Tracey Sareff discusses her Sydney Melton Kabbalah course
“Mysticism and Kabbalah: Secret Knowledge in Judaism” provides a guided introduction to the fascinating area of Jewish mysticism. Students progress through two millennia of mystical writings covering a rich variety of centres, schools and kabbalistic figures.
All texts are grouped by period so that we can appreciate the literary and mystical depths, as well as studying the development in mystical concepts.
The “Melton method” is particularly useful when learning about mysticism because each session is grounded in the actual mystical texts which we study in English. We cover sections of the well-known classical texts including the Zohar, Sefer HaBahir and Sefer Yetzirah. Each passage is chosen because it extends understanding of mysticism in a particular era or school of Kabbalism. Discussion covers how mysticism engages with Torah and mitzvot, the enduring issues in Judaism, as well as considering the contemporary relevance of the texts.
We have numerous passages to choose from each week so we can customise each session to focus on learners’ particular interests. Also, the student text provides suggested readings for any participants who wishes to study further on any of the topics.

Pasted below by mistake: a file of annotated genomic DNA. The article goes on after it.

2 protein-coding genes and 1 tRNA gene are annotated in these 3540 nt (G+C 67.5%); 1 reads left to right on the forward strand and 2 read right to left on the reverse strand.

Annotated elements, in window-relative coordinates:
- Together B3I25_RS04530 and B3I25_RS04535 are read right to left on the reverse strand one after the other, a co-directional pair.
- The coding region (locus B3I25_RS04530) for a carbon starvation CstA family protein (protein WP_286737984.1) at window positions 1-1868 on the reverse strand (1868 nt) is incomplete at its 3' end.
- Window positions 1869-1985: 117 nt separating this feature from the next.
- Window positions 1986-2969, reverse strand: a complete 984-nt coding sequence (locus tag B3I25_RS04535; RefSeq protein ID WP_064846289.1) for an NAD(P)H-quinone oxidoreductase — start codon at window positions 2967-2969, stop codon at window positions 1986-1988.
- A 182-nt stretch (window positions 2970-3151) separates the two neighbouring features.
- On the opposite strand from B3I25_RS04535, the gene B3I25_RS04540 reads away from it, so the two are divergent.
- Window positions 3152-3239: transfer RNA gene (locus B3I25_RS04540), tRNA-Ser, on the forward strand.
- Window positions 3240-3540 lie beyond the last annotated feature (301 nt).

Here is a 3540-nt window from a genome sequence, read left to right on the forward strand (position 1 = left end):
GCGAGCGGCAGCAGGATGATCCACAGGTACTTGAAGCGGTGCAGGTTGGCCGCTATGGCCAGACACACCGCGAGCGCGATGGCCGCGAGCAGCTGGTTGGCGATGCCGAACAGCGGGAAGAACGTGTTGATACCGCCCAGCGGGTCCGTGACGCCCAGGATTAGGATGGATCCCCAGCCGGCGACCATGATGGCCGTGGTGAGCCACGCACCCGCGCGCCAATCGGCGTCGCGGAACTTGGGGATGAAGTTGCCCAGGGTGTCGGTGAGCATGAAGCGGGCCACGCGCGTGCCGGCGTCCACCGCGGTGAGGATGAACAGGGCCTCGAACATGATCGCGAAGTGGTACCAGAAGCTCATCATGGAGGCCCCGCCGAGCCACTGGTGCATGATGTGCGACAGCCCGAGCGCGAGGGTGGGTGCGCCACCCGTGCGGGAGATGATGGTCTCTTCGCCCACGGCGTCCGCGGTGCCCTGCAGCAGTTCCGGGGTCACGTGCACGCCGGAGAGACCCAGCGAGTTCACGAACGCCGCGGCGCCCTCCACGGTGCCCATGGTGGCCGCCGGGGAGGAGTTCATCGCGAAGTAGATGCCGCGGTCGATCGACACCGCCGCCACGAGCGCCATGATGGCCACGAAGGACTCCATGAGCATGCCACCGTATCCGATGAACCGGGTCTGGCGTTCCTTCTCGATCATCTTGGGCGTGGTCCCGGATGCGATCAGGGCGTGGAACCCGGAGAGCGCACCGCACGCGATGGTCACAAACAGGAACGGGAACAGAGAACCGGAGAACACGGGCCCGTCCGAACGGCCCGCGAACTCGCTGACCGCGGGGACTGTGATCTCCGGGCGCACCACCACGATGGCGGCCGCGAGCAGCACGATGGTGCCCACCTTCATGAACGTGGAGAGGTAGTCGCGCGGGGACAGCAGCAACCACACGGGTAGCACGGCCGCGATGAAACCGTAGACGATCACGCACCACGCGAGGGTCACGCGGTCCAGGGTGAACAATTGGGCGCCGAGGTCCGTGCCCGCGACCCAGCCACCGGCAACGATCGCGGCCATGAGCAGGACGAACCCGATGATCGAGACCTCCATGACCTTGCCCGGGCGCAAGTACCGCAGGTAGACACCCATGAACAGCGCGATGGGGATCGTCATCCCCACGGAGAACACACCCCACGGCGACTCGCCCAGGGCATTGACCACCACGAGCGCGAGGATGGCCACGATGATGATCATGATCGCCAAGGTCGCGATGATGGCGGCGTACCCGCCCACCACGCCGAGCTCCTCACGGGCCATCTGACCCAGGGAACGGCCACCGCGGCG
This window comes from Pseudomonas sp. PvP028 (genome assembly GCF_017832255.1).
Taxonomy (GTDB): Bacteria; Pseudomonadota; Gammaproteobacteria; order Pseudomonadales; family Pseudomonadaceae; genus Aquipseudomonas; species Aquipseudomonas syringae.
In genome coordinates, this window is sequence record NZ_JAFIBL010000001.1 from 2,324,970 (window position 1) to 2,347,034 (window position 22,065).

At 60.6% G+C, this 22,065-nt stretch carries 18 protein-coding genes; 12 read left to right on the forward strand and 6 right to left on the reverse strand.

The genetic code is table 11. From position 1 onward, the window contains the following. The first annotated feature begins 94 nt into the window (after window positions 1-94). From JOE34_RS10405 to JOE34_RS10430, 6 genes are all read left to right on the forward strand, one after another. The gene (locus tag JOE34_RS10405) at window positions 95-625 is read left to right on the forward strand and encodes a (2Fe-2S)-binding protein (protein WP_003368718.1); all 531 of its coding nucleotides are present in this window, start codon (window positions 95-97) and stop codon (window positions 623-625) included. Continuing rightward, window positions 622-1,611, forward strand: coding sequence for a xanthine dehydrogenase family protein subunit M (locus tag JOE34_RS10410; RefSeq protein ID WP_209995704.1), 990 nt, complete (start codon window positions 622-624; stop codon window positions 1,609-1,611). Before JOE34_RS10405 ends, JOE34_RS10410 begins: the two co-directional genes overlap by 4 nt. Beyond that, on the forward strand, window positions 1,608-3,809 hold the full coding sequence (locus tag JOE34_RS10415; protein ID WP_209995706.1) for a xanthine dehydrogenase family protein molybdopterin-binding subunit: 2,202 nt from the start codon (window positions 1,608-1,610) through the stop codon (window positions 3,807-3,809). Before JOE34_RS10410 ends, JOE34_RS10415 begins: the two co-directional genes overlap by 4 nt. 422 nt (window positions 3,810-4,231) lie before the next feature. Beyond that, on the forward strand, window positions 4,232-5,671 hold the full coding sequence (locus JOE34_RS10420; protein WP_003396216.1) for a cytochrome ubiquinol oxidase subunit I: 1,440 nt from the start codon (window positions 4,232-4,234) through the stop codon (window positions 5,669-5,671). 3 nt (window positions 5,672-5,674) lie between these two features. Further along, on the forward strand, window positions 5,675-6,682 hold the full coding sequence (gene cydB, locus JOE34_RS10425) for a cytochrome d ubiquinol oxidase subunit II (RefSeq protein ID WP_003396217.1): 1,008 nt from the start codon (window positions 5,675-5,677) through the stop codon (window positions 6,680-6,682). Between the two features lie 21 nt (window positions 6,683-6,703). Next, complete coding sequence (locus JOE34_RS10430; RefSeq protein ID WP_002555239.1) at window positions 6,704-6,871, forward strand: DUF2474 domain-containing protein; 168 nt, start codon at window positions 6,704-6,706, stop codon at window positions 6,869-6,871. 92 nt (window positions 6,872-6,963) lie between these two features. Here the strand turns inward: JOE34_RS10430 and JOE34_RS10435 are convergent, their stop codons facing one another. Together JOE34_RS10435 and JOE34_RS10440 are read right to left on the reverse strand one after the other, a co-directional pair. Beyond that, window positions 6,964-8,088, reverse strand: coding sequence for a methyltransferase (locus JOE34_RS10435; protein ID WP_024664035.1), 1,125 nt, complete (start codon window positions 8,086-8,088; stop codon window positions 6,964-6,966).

The course is presented chronologically. We progress from mysticism in the biblical era to cover the secrets of the Chasidei Ashkenaz, the first Kabbalists of Spain and Provence, the luminaries of Safed and Medieval Kabbalism, to reach the innovations of Lurianic Kabbalah and the rise of Chassidism.
The re-emergence and transformation of certain motifs provide an opportunity for discussing the fascinating progression of Jewish mysticism over time.
Interest in Kabbalism extended beyond Jewish scholarship to other religions and cultures, from as early as the Middle ages. In English, the long association between Kabbalah and secret societies is illustrated in the word “cabal” derived from the Medieval Latin term for Kabbalah. A broad interest in Kabbalism in our era is demonstrated by the popularity of the “Kabbalah Centre” with its many well-known attendees (disclosure: so we might not get Madonna this year).
We will discuss this adaptation of Jewish mysticism, as well as considering the writings of other modern exponents of Kabbalah. These ten sessions will provide a taste of the rich history of Kabbalah and Jewish mysticism.
Tracey’s course starts at Sydney’s North Shore Synagogue, commencing 20 Mar.
All welcome (including Madonna).